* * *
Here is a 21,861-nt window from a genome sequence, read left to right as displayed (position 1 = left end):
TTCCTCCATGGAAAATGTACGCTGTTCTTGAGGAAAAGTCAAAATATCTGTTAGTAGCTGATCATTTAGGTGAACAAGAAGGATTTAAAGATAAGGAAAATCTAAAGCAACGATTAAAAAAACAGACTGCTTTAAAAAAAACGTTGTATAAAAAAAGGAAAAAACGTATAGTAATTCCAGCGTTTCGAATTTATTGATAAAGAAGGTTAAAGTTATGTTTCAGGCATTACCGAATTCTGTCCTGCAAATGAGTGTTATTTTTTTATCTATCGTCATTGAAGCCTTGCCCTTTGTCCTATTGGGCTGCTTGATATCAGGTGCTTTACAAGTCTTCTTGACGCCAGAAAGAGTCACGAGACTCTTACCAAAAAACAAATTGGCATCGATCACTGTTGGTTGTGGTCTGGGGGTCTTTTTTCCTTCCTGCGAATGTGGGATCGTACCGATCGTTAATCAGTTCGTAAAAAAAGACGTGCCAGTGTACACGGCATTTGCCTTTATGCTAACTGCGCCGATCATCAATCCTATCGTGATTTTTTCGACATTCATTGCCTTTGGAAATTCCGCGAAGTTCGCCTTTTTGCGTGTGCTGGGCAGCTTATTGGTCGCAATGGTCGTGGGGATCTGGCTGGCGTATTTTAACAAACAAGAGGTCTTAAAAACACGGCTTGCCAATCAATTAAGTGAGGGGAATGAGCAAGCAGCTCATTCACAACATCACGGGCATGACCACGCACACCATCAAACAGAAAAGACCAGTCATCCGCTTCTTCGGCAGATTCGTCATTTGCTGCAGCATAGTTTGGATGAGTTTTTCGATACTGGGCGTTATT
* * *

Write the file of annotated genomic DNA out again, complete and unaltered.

Here is a 21,861-nt window from a genome sequence, read left to right as displayed (position 1 = left end):
TTCCTCCATGGAAAATGTACGCTGTTCTTGAGGAAAAGTCAAAATATCTGTTAGTAGCTGATCATTTAGGTGAACAAGAAGGATTTAAAGATAAGGAAAATCTAAAGCAACGATTAAAAAAACAGACTGCTTTAAAAAAAACGTTGTATAAAAAAAGGAAAAAACGTATAGTAATTCCAGCGTTTCGAATTTATTGATAAAGAAGGTTAAAGTTATGTTTCAGGCATTACCGAATTCTGTCCTGCAAATGAGTGTTATTTTTTTATCTATCGTCATTGAAGCCTTGCCCTTTGTCCTATTGGGCTGCTTGATATCAGGTGCTTTACAAGTCTTCTTGACGCCAGAAAGAGTCACGAGACTCTTACCAAAAAACAAATTGGCATCGATCACTGTTGGTTGTGGTCTGGGGGTCTTTTTTCCTTCCTGCGAATGTGGGATCGTACCGATCGTTAATCAGTTCGTAAAAAAAGACGTGCCAGTGTACACGGCATTTGCCTTTATGCTAACTGCGCCGATCATCAATCCTATCGTGATTTTTTCGACATTCATTGCCTTTGGAAATTCCGCGAAGTTCGCCTTTTTGCGTGTGCTGGGCAGCTTATTGGTCGCAATGGTCGTGGGGATCTGGCTGGCGTATTTTAACAAACAAGAGGTCTTAAAAACACGGCTTGCCAATCAATTAAGTGAGGGGAATGAGCAAGCAGCTCATTCACAACATCACGGGCATGACCACGCACACCATCAAACAGAAAAGACCAGTCATCCGCTTCTTCGGCAGATTCGTCATTTGCTGCAGCATAGTTTGGATGAGTTTTTCGATACTGGGCGTTATT